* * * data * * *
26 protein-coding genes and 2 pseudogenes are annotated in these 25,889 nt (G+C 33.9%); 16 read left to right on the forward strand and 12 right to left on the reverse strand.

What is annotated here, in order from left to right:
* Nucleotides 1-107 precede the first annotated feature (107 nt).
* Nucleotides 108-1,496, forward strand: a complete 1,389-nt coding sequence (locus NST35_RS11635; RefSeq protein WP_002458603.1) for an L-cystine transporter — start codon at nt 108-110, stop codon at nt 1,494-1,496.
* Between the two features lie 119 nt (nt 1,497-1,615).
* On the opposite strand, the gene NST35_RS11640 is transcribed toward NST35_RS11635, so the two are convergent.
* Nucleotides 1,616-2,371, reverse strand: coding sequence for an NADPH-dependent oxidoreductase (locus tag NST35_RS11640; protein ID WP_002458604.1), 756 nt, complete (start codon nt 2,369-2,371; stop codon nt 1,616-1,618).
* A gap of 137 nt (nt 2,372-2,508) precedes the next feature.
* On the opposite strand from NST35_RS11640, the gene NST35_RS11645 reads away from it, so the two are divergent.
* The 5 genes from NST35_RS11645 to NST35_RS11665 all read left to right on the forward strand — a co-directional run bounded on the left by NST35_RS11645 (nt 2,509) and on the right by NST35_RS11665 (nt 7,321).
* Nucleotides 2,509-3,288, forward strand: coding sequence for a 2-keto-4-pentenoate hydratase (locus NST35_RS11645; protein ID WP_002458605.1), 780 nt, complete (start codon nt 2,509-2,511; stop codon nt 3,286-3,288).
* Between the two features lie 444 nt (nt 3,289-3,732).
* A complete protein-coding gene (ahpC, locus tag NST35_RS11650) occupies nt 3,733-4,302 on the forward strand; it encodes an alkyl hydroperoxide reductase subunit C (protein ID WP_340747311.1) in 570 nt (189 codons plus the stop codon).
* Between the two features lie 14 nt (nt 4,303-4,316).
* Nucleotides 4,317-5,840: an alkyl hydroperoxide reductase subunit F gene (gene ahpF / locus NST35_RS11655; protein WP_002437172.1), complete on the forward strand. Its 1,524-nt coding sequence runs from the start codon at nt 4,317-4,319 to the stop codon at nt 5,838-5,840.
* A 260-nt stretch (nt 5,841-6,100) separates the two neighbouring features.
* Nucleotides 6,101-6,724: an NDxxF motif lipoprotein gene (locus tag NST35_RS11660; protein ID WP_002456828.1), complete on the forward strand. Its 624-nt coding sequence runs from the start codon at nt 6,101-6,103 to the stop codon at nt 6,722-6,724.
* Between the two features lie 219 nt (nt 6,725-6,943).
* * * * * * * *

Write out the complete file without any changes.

26 protein-coding genes and 2 pseudogenes are annotated in these 25,889 nt (G+C 33.9%); 16 read left to right on the forward strand and 12 right to left on the reverse strand.

What is annotated here, in order from left to right:
* Nucleotides 1-107 precede the first annotated feature (107 nt).
* Nucleotides 108-1,496, forward strand: a complete 1,389-nt coding sequence (locus NST35_RS11635; RefSeq protein WP_002458603.1) for an L-cystine transporter — start codon at nt 108-110, stop codon at nt 1,494-1,496.
* Between the two features lie 119 nt (nt 1,497-1,615).
* On the opposite strand, the gene NST35_RS11640 is transcribed toward NST35_RS11635, so the two are convergent.
* Nucleotides 1,616-2,371, reverse strand: coding sequence for an NADPH-dependent oxidoreductase (locus tag NST35_RS11640; protein ID WP_002458604.1), 756 nt, complete (start codon nt 2,369-2,371; stop codon nt 1,616-1,618).
* A gap of 137 nt (nt 2,372-2,508) precedes the next feature.
* On the opposite strand from NST35_RS11640, the gene NST35_RS11645 reads away from it, so the two are divergent.
* The 5 genes from NST35_RS11645 to NST35_RS11665 all read left to right on the forward strand — a co-directional run bounded on the left by NST35_RS11645 (nt 2,509) and on the right by NST35_RS11665 (nt 7,321).
* Nucleotides 2,509-3,288, forward strand: coding sequence for a 2-keto-4-pentenoate hydratase (locus NST35_RS11645; protein ID WP_002458605.1), 780 nt, complete (start codon nt 2,509-2,511; stop codon nt 3,286-3,288).
* Between the two features lie 444 nt (nt 3,289-3,732).
* A complete protein-coding gene (ahpC, locus tag NST35_RS11650) occupies nt 3,733-4,302 on the forward strand; it encodes an alkyl hydroperoxide reductase subunit C (protein ID WP_340747311.1) in 570 nt (189 codons plus the stop codon).
* Between the two features lie 14 nt (nt 4,303-4,316).
* Nucleotides 4,317-5,840: an alkyl hydroperoxide reductase subunit F gene (gene ahpF / locus NST35_RS11655; protein WP_002437172.1), complete on the forward strand. Its 1,524-nt coding sequence runs from the start codon at nt 4,317-4,319 to the stop codon at nt 5,838-5,840.
* A 260-nt stretch (nt 5,841-6,100) separates the two neighbouring features.
* Nucleotides 6,101-6,724: an NDxxF motif lipoprotein gene (locus tag NST35_RS11660; protein ID WP_002456828.1), complete on the forward strand. Its 624-nt coding sequence runs from the start codon at nt 6,101-6,103 to the stop codon at nt 6,722-6,724.
* Between the two features lie 219 nt (nt 6,725-6,943).